TOURIST BEHAVIOUR - 2018/9
Module code: MAN1086
The behaviour of tourists is a fundamental aspect in understanding the nature of tourism as a whole. Additionally, the understanding of tourist behaviour is imperative for creating the conditions for positive and satisfactory tourist experiences as well as minimizing the negative impacts of their travel, as far as both the destination community and tourists themselves are concerned. This module involves critical reflection of the reasons why people behave as they do when becoming a “tourist”. Aspects of behaviour before, during and after the trip will be discussed in light of theories of consumer behaviour in tourism as well as other relevant areas of research. Attention is also given to the practical implications arising from the analysis of tourist behaviour.
Hospitality, Tourism & Events Management
CHEN L Dr (Hosp & Tour)
Number of Credits: 15
ECTS Credits: 7.5
Framework: FHEQ Level 4
JACs code: N830
Module cap (Maximum number of students): N/A
Prerequisites / Co-requisites
Indicative content includes:
Travel decision making
Tourist motivations and expectations
Perceptions and emotions in tourism
Identity and lifestyle consumption in tourism
Tourist satisfaction and memory
Cross-cultural behaviour in tourism
Deviant behaviour in tourism
Authenticity in tourism
|Assessment type||Unit of assessment||Weighting|
|Oral exam or presentation||GROUP POSTER PRESENTATION||40|
|Coursework||INDIVIDUAL ESSAY (1500 WORDS)||60|
In the event that a group poster is not suitable for re-assessment, an individual essay of 1000 words will be assigned.
The assessment strategy is designed to provide students with the opportunity to demonstrate their knowledge and understanding of key concepts of tourist behaviour and the extent to which they are able to critically evaluate current knowledge and its practical implications to tourism management.
Thus, the summative assessment for this module consists of:
A group poster presentation (40%, by week 6 of the semester) requiring students to work in groups to design a poster showing their understanding of key concepts, issues and practical implications in the area of tourist behaviour;
A 1500-word individual essay (60%, by week 10 of the semester) encouraging students to further explore and evaluate the contribution and practical implications of understanding tourist behaviour.
Formative assessment and feedback will be organised during the semester. Students will be required to submit an essay outline. Feedback on how to improve the work will be provided by the lecturers.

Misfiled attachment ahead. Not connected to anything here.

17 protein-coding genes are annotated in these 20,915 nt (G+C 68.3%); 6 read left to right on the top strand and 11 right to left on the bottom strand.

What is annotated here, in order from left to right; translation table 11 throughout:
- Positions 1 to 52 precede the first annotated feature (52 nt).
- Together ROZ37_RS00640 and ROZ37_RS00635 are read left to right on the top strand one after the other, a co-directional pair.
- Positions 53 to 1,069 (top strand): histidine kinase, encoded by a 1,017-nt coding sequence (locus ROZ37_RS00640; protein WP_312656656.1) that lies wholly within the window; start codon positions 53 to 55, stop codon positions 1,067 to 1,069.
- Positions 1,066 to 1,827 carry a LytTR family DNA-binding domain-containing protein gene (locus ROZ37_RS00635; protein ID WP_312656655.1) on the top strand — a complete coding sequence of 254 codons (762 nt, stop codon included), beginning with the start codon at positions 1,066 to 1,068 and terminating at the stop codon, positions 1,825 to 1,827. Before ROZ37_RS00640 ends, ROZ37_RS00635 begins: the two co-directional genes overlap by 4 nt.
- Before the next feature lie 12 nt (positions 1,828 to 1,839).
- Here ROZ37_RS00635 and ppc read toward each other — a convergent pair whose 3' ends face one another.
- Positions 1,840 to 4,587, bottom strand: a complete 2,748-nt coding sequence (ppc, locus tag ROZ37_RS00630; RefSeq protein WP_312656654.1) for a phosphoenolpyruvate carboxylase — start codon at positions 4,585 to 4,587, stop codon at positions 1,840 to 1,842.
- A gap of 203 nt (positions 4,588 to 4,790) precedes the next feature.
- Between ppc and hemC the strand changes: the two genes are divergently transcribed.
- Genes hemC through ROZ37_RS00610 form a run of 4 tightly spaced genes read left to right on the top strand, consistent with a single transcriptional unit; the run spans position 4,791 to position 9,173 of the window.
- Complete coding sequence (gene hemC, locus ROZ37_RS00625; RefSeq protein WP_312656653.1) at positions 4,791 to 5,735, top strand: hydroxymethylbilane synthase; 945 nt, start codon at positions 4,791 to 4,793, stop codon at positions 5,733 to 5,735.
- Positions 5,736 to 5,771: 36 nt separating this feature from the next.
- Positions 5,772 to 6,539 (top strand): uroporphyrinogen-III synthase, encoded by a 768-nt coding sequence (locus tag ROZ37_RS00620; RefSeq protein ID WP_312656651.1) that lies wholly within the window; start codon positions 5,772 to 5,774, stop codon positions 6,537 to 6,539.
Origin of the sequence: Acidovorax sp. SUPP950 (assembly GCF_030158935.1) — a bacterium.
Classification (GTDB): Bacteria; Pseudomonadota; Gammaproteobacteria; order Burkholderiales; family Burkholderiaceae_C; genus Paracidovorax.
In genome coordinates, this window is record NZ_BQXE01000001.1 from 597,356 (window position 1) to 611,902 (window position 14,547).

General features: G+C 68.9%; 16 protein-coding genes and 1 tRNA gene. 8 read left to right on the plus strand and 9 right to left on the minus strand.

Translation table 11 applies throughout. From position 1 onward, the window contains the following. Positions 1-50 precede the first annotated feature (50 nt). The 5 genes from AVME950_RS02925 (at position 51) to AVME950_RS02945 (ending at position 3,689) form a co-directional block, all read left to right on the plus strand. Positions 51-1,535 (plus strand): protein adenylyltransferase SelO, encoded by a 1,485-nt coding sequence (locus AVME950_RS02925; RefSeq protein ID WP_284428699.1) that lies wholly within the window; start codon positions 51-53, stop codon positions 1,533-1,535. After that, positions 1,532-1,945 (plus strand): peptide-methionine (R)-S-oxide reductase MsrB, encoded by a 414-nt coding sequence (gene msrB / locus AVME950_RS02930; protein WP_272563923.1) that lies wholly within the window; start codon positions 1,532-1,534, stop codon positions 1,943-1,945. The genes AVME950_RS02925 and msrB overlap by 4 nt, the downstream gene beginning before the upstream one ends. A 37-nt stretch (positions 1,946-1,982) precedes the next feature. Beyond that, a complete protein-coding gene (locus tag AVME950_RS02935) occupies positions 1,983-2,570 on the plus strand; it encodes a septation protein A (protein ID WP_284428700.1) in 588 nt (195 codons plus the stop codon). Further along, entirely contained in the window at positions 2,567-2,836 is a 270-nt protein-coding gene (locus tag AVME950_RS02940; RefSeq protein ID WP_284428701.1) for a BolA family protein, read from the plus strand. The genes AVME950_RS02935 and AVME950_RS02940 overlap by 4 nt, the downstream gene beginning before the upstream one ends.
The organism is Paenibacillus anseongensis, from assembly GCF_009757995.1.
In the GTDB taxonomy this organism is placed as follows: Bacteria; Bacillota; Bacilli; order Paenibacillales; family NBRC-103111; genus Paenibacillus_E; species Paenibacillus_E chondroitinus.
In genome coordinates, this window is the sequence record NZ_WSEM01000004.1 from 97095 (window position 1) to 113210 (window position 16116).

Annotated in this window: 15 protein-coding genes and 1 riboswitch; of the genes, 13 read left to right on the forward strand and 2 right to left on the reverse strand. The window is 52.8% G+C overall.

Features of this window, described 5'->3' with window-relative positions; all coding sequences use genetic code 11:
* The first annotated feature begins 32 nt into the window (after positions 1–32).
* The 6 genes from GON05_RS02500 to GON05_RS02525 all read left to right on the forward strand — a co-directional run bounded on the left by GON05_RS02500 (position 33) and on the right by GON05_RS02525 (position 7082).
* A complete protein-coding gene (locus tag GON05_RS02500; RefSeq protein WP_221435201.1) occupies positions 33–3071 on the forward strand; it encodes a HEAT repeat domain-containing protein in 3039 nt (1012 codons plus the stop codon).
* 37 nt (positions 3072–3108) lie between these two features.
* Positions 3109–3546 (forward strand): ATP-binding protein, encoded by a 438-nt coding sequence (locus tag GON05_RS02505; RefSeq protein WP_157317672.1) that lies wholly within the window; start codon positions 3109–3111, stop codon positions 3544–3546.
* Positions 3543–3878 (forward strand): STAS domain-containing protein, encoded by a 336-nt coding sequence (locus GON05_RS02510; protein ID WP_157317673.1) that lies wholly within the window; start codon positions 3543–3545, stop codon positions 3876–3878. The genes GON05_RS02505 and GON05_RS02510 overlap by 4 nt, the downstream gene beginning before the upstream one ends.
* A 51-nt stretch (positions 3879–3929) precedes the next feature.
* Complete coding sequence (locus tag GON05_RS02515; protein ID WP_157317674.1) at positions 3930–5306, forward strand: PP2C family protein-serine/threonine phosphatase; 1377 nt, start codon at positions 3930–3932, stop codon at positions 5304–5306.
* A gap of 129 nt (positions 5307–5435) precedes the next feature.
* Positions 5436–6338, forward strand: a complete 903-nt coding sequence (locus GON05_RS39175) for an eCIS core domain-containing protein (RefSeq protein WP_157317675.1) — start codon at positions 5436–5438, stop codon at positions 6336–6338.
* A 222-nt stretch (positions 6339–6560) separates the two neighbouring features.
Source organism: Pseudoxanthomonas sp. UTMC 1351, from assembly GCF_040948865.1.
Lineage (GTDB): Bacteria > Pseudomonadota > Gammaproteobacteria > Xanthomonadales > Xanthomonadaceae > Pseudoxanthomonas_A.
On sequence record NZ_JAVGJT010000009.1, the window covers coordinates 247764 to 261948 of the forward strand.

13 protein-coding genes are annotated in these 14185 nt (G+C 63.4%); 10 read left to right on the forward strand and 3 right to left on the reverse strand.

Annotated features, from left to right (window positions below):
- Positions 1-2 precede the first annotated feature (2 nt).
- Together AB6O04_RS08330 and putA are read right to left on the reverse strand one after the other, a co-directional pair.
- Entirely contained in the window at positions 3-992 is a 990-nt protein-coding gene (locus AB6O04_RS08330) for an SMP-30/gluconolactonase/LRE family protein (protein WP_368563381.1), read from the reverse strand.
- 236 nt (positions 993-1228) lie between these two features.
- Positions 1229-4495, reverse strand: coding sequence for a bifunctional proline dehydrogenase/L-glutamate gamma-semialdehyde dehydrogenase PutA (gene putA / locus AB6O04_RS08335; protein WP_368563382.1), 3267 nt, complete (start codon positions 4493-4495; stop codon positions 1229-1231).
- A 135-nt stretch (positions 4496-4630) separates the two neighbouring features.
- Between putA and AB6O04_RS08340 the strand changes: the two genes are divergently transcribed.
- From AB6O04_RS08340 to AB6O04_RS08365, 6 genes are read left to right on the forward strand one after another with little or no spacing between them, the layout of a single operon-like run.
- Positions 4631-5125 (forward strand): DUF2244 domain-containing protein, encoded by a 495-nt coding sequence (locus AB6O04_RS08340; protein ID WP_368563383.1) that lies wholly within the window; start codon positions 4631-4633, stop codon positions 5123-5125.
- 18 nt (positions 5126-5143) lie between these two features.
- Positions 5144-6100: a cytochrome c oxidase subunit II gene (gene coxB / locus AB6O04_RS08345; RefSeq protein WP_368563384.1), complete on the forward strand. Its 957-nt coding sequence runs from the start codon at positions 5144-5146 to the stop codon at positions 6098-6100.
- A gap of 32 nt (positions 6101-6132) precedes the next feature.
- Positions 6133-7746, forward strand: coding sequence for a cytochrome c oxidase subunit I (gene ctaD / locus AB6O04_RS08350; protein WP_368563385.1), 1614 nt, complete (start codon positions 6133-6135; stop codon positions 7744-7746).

- Develop an understanding of the complex nature of tourist behaviour;
- Critically review key aspects of tourist behaviour and factors affecting it;
- Critically understand the relationships between tourist behaviour research and the practice of tourism management;
- Develop a critical understanding of the limitations of current knowledge and theory of tourist behaviour and the difficulties faced in attempting to understand tourist behaviour.
|1||Identify key aspects of tourist behaviour||KC|
|2||Evaluate the variety of relevant perspectives to the exploration and understating of tourist behaviour||KCP|
|3||Critically appraise the relationship between tourist behaviour research and tourism management||CPT|
|4||Reflect on the contribution of current knowledge of tourist behaviour as well as its limitations and the challenges in further development of tourist behaviour understanding||CT|
C - Cognitive/analytical
K - Subject knowledge
T - Transferable skills
P - Professional/Practical skills
Overall student workload
Independent Study Hours: 117
Lecture Hours: 22
Tutorial Hours: 11
Methods of Teaching / Learning
The teaching and learning strategy is designed to:
Provide students with key knowledge from the perspective of consumer behaviour in tourism as well as other relevant research areas;
Encourage students to explore and critically evaluate theoretical perspectives and practical implications of tourist behaviour.
The teaching and learning methods include:
Interactive lectures (2 hour per week x 11 weeks) and seminars (1 hour per week x 11 weeks) designed to provide a framework of knowledge and tools for critical thinking;
Group work and formative feedback;
Guest lectures to provide links between theory and practice.
Indicated Lecture Hours (which may also include seminars, tutorials, workshops and other contact time) are approximate and may include in-class tests where one or more of these are an assessment on the module. In-class tests are scheduled/organised separately to taught content and will be published on to student personal timetables, where they apply to taken modules, as soon as they are finalised by central administration. This will usually be after the initial publication of the teaching timetable for the relevant semester.
Programmes this module appears in
|International Tourism Management BSc (Hons)||2||Compulsory||A weighted aggregate mark of 40% is required to pass the module|
Please note that the information detailed within this record is accurate at the time of publishing and may be subject to change. This record contains information for the most up to date version of the programme / module for the 2018/9 academic year.